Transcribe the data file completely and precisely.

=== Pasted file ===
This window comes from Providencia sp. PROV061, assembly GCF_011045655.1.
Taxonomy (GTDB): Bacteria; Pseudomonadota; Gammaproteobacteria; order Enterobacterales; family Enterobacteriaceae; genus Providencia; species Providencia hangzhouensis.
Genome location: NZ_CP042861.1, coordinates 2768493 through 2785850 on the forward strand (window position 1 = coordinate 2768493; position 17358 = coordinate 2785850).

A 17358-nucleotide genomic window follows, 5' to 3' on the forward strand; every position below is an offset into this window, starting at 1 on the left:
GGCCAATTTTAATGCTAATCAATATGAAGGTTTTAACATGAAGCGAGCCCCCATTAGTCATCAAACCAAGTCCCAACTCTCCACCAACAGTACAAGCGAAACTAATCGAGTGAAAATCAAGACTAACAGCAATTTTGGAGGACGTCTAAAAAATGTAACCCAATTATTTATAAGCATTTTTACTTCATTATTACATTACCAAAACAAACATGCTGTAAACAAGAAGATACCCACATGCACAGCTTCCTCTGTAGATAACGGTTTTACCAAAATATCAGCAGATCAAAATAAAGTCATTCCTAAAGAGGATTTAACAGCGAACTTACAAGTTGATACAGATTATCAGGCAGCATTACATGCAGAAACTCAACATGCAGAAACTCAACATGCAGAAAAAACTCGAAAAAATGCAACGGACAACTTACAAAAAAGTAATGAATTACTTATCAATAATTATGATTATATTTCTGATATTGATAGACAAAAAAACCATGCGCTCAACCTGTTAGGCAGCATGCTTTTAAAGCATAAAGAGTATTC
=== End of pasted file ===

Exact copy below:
This window comes from Providencia sp. PROV061, assembly GCF_011045655.1.
Taxonomy (GTDB): Bacteria; Pseudomonadota; Gammaproteobacteria; order Enterobacterales; family Enterobacteriaceae; genus Providencia; species Providencia hangzhouensis.
Genome location: NZ_CP042861.1, coordinates 2768493 through 2785850 on the forward strand (window position 1 = coordinate 2768493; position 17358 = coordinate 2785850).

A 17358-nucleotide genomic window follows, 5' to 3' on the forward strand; every position below is an offset into this window, starting at 1 on the left:
GGCCAATTTTAATGCTAATCAATATGAAGGTTTTAACATGAAGCGAGCCCCCATTAGTCATCAAACCAAGTCCCAACTCTCCACCAACAGTACAAGCGAAACTAATCGAGTGAAAATCAAGACTAACAGCAATTTTGGAGGACGTCTAAAAAATGTAACCCAATTATTTATAAGCATTTTTACTTCATTATTACATTACCAAAACAAACATGCTGTAAACAAGAAGATACCCACATGCACAGCTTCCTCTGTAGATAACGGTTTTACCAAAATATCAGCAGATCAAAATAAAGTCATTCCTAAAGAGGATTTAACAGCGAACTTACAAGTTGATACAGATTATCAGGCAGCATTACATGCAGAAACTCAACATGCAGAAACTCAACATGCAGAAAAAACTCGAAAAAATGCAACGGACAACTTACAAAAAAGTAATGAATTACTTATCAATAATTATGATTATATTTCTGATATTGATAGACAAAAAAACCATGCGCTCAACCTGTTAGGCAGCATGCTTTTAAAGCATAAAGAGTATTC